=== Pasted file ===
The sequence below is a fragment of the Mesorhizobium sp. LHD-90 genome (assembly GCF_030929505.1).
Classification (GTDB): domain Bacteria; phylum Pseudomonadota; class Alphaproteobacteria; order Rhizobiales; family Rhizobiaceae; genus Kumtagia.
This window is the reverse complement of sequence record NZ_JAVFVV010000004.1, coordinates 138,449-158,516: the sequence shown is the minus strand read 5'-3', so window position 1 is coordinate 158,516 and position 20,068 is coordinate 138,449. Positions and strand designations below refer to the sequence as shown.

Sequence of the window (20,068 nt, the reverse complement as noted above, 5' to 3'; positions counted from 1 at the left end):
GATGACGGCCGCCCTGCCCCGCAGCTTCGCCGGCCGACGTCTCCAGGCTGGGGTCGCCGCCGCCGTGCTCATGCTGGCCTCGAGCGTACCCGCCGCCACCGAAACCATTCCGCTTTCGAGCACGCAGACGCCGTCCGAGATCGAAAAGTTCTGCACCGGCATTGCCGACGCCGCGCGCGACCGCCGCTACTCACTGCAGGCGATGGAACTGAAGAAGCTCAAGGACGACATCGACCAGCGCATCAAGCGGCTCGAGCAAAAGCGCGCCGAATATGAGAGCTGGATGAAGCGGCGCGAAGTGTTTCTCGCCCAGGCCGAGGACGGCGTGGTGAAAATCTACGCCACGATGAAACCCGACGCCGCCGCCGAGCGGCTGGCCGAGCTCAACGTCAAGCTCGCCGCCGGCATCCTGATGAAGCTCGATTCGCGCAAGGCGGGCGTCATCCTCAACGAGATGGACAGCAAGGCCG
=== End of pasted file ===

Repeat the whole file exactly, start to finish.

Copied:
The sequence below is a fragment of the Mesorhizobium sp. LHD-90 genome (assembly GCF_030929505.1).
Classification (GTDB): domain Bacteria; phylum Pseudomonadota; class Alphaproteobacteria; order Rhizobiales; family Rhizobiaceae; genus Kumtagia.
This window is the reverse complement of sequence record NZ_JAVFVV010000004.1, coordinates 138,449-158,516: the sequence shown is the minus strand read 5'-3', so window position 1 is coordinate 158,516 and position 20,068 is coordinate 138,449. Positions and strand designations below refer to the sequence as shown.

Sequence of the window (20,068 nt, the reverse complement as noted above, 5' to 3'; positions counted from 1 at the left end):
GATGACGGCCGCCCTGCCCCGCAGCTTCGCCGGCCGACGTCTCCAGGCTGGGGTCGCCGCCGCCGTGCTCATGCTGGCCTCGAGCGTACCCGCCGCCACCGAAACCATTCCGCTTTCGAGCACGCAGACGCCGTCCGAGATCGAAAAGTTCTGCACCGGCATTGCCGACGCCGCGCGCGACCGCCGCTACTCACTGCAGGCGATGGAACTGAAGAAGCTCAAGGACGACATCGACCAGCGCATCAAGCGGCTCGAGCAAAAGCGCGCCGAATATGAGAGCTGGATGAAGCGGCGCGAAGTGTTTCTCGCCCAGGCCGAGGACGGCGTGGTGAAAATCTACGCCACGATGAAACCCGACGCCGCCGCCGAGCGGCTGGCCGAGCTCAACGTCAAGCTCGCCGCCGGCATCCTGATGAAGCTCGATTCGCGCAAGGCGGGCGTCATCCTCAACGAGATGGACAGCAAGGCCG